With Kotlin, front-end code can be written in the same language as back-end code. To run in a browser, Kotlin compiles them both into JavaScript. Syntax, shared libraries, and programming paradigms can remain consistent across the front and back ends using Kotlin.

4. Server-Side Development 

Kotlin is excellent for server-side web development. kotlinx.html is a DSL for building HTML for Web applications. It is an alternative to FreeMarker and JSP. Kotlin’s support for Coroutines assists with building server-side applications. In addition to providing access to powerful web APIs and browsers, Kotlin ensures that you remain type-safe throughout.

5. Cross-Platform Mobile Development 

Kotlin’s multiplatform mobile permits using the abilities native to Android and iOS devices. The best feature of Kotlin’s multiplatform mobile is that creating a cross-platform application does not necessitate introducing new programming languages. This makes the mobile development process easier. It will enable Android and iOS users to have the experience they want.

Kotlin has an SDK to make cross-platform mobile application development easier. This SDK allows using the same code for Android and iOS apps.

Kotlin uses the following steps for cross-platform mobile development.

  • Install and select the Kotlin Multiplatform Mobile (KMM) plugin.
  • Develop project.
  • Select the project template.
  • Configure the KMM project.
  • Start coding.
  • Edit configuration and run the project on the stimulator.

6. Data Science 

Data scientists use scientific processes, algorithms, and systems to extract knowledge and insight. They frequently use Java in their field of work to accomplish this. Data scientists use the Kotlin alternative to Java because they can use all the standard Java libraries from previous projects while writing their code in Kotlin. They use Kotlin and libraries, such as kmath, kotlin-statistics, Krangl, kravis, and lets-plot.

For many data science topics, Kotlin can solve many problems. In Slack, the Kotlin community has a special channel called data science.

Getting Started with Kotlin

To start using Kotlin, you must set up your development environment. Here are the basic steps:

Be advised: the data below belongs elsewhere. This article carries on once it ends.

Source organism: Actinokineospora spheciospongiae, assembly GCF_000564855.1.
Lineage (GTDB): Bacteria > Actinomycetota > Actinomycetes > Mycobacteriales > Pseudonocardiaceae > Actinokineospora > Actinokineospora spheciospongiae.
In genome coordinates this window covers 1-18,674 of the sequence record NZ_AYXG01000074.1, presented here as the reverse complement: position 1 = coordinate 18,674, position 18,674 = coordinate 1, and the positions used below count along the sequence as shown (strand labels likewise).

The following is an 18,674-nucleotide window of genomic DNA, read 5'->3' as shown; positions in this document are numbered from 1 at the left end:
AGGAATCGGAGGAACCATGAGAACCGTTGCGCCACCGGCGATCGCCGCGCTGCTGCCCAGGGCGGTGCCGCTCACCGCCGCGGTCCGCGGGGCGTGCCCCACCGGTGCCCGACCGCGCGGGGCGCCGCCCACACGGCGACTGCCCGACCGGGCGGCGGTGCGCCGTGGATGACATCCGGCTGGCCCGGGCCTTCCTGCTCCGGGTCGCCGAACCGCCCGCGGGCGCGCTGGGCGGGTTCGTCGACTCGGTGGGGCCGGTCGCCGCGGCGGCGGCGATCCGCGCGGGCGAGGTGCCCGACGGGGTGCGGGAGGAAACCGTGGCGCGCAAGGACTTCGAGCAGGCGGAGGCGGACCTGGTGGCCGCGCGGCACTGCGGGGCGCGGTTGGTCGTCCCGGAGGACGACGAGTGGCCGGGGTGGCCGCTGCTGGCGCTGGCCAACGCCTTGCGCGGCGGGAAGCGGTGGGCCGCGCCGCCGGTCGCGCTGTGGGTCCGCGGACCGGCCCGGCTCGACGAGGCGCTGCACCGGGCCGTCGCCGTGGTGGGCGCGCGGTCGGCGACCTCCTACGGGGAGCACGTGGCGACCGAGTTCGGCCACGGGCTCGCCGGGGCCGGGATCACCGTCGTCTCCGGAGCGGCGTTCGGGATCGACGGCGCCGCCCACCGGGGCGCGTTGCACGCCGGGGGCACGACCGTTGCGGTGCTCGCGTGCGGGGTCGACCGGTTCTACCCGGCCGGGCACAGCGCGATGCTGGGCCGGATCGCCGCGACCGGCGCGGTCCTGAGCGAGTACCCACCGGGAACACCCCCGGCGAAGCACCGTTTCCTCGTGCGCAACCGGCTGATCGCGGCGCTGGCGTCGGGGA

1. Install the JDK: Kotlin compiles to JVM bytecode, so you will need a JDK installed. Oracle JDK 11 or OpenJDK are recommended.
  2. Install an IDE: IntelliJ IDEA, Android Studio, or VS Code with the Kotlin plugin are popular choices. These provide code completion, debugging, and other features.
  3. Create a project: In your IDE, choose “New Project” and select “Kotlin” as the language. You can create simple Java-based or Android apps to get started.
  4. Write some code: Here is a basic “Hello, World!” program:
fun main() {   println(“Hello, World!”)}
  1. Run the code: Click the run button or use a shortcut like CMD/CTRL + F10. The output will be displayed.
  2. Learn basic syntax: Through tutorials or books, familiarize yourself with variables, functions, control flow, classes, and objects.
  3. Expand your knowledge: Learn about more advanced topics like generics, coroutines, extensions, testing, syntax features like lambdas.
  4. Practice: Build small sample apps and libraries to gain experience applying Kotlin in real code.
  5. Refactor Java code: Start migrating existing Java codebases to Kotlin file by file to become comfortable with interoperability.
  6. Build real apps: Use Kotlin for developing Android apps, web backends, desktop programs, and more as your skills grow.


In  this article we discussed Kotlin and its uses. We hope that this article has given you a brief idea about Kotlin and now you can go on and learn more about it and get your hands dirty to code.